• Mariano Samamé

Tips for effective WFM presentations


Today I had a fascinating conversation with Carlos, Customer Care Manager at the company, interesting above all because it has been repeated several times with different actors throughout my life in WFM. This article is aimed at analysts and middle managers who need to present reports to their superiors or other areas, referring to WFM planning or any planning in general.


The situation: due to the recent drop in economic activity, he asked us to simulate different budget scenarios to find possible savings (I think that everyone reading this blog is likely in the same situation).

The request was: for 4 of the current customer service segments, which we divided into five new subsegments, to prioritize customer service at a higher value. In turn, with these 20 segments, we generated four different scenarios varying the service objectives for each one. The forecasting team got to work on the subject and, in record time, put together a worksheet that allowed the calculation of hours required for the 80 different scenarios. Then, we started to review it with Carlos through a video call since he has to analyze the scenarios with the Management, and he released the magic phrase: "Che, how complicated, these forms are understood only by you." Did it ever happen to you? Personally, I have lost count of the number of times I have been asked this question. Although my answer was, "if you ask for something complex, what we will build will be complex," the review turned out well as we used some tips that we learned over time. So here are some tips for presenting analysis/scenarios/simulations to people who are not familiar with the WFM process. We are going to add some examples imagining that they have to re-plan the next quarter due to an extension of the quarantine due to the pandemic, traffic grew, and productivity fell, so they were asked to generate a scenario of lower service level to try to compensate the increase in the necessary hours.



1) Start with a summary of the criteria used (thank you, Germán Enrico for teaching me this): This is very useful, essentially because it delimits the playing field on which we will talk to.


The criteria can be divided between:

  • Those that were given as inputs by the person who required the analysis (in this case, they would be the characteristics of the new subsegments and the proposed service levels).

  • Those that are added to complete the exercise (in general, everything related to call forecasting and productivity).



2) Comment on the conclusions at the beginning of the talk: The conclusions, for their part, are what managers and directors are desperate to see; they are invaded by anxiety to know if their ideas generate the economic impact they expect.


It is essential to show the conclusions at the beginning for two reasons:

  • Expectation check: if the results are very different from what managers expect, most likely, adjustments will have to be made before proceeding with the review.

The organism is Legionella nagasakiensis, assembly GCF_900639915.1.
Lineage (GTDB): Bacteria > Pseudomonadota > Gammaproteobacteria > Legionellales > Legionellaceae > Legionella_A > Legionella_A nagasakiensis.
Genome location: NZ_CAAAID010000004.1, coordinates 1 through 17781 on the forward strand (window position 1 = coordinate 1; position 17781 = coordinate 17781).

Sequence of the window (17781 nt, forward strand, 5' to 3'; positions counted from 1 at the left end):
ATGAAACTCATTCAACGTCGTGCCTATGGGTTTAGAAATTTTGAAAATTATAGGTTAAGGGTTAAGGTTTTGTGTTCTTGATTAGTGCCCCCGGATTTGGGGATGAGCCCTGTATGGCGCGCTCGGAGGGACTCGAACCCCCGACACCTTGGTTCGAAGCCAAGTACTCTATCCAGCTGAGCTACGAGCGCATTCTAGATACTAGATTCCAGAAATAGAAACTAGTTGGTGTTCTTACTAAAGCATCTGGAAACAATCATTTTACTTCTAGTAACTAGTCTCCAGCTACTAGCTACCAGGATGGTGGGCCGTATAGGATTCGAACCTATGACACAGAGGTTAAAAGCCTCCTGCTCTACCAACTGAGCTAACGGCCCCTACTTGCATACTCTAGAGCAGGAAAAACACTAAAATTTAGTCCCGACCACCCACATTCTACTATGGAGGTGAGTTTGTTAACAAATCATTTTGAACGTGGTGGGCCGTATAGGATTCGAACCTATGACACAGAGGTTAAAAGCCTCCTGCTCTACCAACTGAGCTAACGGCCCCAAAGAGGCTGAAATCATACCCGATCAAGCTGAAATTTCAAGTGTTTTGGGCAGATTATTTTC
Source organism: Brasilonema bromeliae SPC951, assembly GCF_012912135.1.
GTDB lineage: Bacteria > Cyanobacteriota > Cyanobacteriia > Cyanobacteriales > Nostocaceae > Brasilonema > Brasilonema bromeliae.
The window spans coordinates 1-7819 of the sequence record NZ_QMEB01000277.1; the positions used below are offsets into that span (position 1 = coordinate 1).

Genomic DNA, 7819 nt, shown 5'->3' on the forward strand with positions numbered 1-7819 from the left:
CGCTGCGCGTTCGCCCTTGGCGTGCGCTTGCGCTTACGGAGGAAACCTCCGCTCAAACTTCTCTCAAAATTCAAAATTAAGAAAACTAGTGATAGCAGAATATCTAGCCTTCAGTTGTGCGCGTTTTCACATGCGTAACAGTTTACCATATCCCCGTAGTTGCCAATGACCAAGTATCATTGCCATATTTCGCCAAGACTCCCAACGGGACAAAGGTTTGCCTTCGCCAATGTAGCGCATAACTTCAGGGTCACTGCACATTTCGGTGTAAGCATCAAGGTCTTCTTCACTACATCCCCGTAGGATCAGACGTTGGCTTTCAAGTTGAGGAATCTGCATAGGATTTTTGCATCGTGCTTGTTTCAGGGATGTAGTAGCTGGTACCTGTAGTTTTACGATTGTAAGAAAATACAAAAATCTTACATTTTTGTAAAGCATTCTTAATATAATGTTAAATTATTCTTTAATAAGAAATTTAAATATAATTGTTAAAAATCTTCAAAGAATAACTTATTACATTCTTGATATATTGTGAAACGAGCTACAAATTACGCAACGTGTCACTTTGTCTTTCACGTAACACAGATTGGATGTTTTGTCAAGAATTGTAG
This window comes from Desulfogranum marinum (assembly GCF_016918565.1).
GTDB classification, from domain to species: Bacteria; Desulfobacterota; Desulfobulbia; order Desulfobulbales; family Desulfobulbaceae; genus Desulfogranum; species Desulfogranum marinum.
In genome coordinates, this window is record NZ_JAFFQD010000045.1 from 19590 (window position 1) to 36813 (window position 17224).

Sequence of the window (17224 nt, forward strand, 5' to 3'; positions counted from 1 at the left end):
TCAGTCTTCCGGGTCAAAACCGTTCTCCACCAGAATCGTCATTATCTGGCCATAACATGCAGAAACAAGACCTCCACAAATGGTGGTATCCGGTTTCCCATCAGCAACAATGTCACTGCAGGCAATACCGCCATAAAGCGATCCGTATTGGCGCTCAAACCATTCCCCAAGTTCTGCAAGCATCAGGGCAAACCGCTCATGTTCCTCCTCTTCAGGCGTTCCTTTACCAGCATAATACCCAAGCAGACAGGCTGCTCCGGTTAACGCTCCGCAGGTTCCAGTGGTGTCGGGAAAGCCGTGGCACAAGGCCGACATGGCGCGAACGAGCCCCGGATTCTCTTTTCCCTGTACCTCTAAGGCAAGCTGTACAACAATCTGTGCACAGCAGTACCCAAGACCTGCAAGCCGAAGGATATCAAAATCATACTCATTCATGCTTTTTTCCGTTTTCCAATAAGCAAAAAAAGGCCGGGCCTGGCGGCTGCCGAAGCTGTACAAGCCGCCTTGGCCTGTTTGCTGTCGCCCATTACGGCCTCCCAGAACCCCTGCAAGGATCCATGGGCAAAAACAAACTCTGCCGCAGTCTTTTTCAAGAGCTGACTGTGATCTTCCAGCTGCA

• Capture attention: if the results meet expectations, they will carefully follow the previous steps that reached that point.


Example: From the analysis carried out, an increase of 5% is observed in the number of hours required compared to the original budget because:

  • Although the change in the target NS increased the agents' occupation by 5 points.

  • It does not compensate for the growth in traffic and post-quarantine BMT, and the drop in use by agents working in the home office.



3) Keep the worksheets hidden and be minimalist with the information to present. "What I do not know does not worry me." It is not recommended that the presentation shows the excel spreadsheet with all the calculations visible. If there are many numbers on the screen, the viewers may feel lost, and mistrust wins. Instead, always include a separate sheet showing only the most important results. For a bonus, include dynamic inputs on the main sheet so that the user can automatically generate new simulations. In the example, the ideal situation would be to make the inputs in the sheet editable by those who receive the presentation. If the scenario was generated from a change in the Service Level, it is almost mandatory to be able to edit this input and obtain the impact in hours. Even if we are talking to someone from Operations, they can suggest improvements in TMO and Utilization that could modify the scenario.


4) Edit the book only in cases of extreme need. This goes hand in hand with the previous point: DO NOT change tabs, DO NOT change books, DO NOT edit a formula unless it is absolutely essential. A situation that generates mistrust is when we modify the data and formulas while presenting the information. But, of course, this has to be done only if one of the spectators requests to evaluate a particular scenario.


Considering those 4 points, you will already have a large part of the meeting resolved and a safe approval from your boss. Although our work is complex, transmitting security and simplicity makes people trust us more as professionals. Of course, no one who has not worked in WFM will understand what we do in detail, but everyone must be sure we are doing it correctly. Mariano.

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